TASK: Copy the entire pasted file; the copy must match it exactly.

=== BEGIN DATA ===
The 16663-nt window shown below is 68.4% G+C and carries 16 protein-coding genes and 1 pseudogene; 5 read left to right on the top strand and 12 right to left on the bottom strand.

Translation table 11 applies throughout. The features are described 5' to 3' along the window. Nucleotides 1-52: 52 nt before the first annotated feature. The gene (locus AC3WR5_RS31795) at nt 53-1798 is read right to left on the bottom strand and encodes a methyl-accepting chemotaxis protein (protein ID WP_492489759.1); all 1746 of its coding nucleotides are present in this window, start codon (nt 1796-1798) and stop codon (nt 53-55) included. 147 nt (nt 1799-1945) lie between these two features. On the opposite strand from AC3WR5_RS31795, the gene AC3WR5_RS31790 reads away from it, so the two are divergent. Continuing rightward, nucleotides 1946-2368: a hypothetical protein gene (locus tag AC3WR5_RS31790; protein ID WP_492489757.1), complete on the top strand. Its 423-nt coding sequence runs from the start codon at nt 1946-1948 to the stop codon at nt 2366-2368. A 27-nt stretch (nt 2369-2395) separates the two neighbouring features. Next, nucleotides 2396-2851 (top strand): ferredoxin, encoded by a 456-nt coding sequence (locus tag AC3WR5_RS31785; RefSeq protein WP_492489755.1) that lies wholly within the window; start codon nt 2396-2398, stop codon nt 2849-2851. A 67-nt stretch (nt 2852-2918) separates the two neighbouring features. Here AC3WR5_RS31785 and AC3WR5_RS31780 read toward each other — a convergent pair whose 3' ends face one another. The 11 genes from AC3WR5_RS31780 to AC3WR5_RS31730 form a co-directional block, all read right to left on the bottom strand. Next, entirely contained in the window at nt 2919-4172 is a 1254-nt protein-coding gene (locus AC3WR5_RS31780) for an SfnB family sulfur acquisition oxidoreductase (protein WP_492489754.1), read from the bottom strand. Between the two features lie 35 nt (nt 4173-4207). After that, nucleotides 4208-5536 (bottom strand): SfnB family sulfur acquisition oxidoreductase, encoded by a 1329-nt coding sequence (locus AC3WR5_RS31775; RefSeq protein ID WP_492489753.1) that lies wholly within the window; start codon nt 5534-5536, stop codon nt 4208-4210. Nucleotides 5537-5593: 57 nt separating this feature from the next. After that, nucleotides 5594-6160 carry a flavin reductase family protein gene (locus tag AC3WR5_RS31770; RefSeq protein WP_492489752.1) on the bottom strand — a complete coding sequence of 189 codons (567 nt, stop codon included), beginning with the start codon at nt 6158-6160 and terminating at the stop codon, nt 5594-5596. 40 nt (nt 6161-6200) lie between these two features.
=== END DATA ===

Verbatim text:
The 16663-nt window shown below is 68.4% G+C and carries 16 protein-coding genes and 1 pseudogene; 5 read left to right on the top strand and 12 right to left on the bottom strand.

Translation table 11 applies throughout. The features are described 5' to 3' along the window. Nucleotides 1-52: 52 nt before the first annotated feature. The gene (locus AC3WR5_RS31795) at nt 53-1798 is read right to left on the bottom strand and encodes a methyl-accepting chemotaxis protein (protein ID WP_492489759.1); all 1746 of its coding nucleotides are present in this window, start codon (nt 1796-1798) and stop codon (nt 53-55) included. 147 nt (nt 1799-1945) lie between these two features. On the opposite strand from AC3WR5_RS31795, the gene AC3WR5_RS31790 reads away from it, so the two are divergent. Continuing rightward, nucleotides 1946-2368: a hypothetical protein gene (locus tag AC3WR5_RS31790; protein ID WP_492489757.1), complete on the top strand. Its 423-nt coding sequence runs from the start codon at nt 1946-1948 to the stop codon at nt 2366-2368. A 27-nt stretch (nt 2369-2395) separates the two neighbouring features. Next, nucleotides 2396-2851 (top strand): ferredoxin, encoded by a 456-nt coding sequence (locus tag AC3WR5_RS31785; RefSeq protein WP_492489755.1) that lies wholly within the window; start codon nt 2396-2398, stop codon nt 2849-2851. A 67-nt stretch (nt 2852-2918) separates the two neighbouring features. Here AC3WR5_RS31785 and AC3WR5_RS31780 read toward each other — a convergent pair whose 3' ends face one another. The 11 genes from AC3WR5_RS31780 to AC3WR5_RS31730 form a co-directional block, all read right to left on the bottom strand. Next, entirely contained in the window at nt 2919-4172 is a 1254-nt protein-coding gene (locus AC3WR5_RS31780) for an SfnB family sulfur acquisition oxidoreductase (protein WP_492489754.1), read from the bottom strand. Between the two features lie 35 nt (nt 4173-4207). After that, nucleotides 4208-5536 (bottom strand): SfnB family sulfur acquisition oxidoreductase, encoded by a 1329-nt coding sequence (locus AC3WR5_RS31775; RefSeq protein ID WP_492489753.1) that lies wholly within the window; start codon nt 5534-5536, stop codon nt 4208-4210. Nucleotides 5537-5593: 57 nt separating this feature from the next. After that, nucleotides 5594-6160 carry a flavin reductase family protein gene (locus tag AC3WR5_RS31770; RefSeq protein WP_492489752.1) on the bottom strand — a complete coding sequence of 189 codons (567 nt, stop codon included), beginning with the start codon at nt 6158-6160 and terminating at the stop codon, nt 5594-5596. 40 nt (nt 6161-6200) lie between these two features.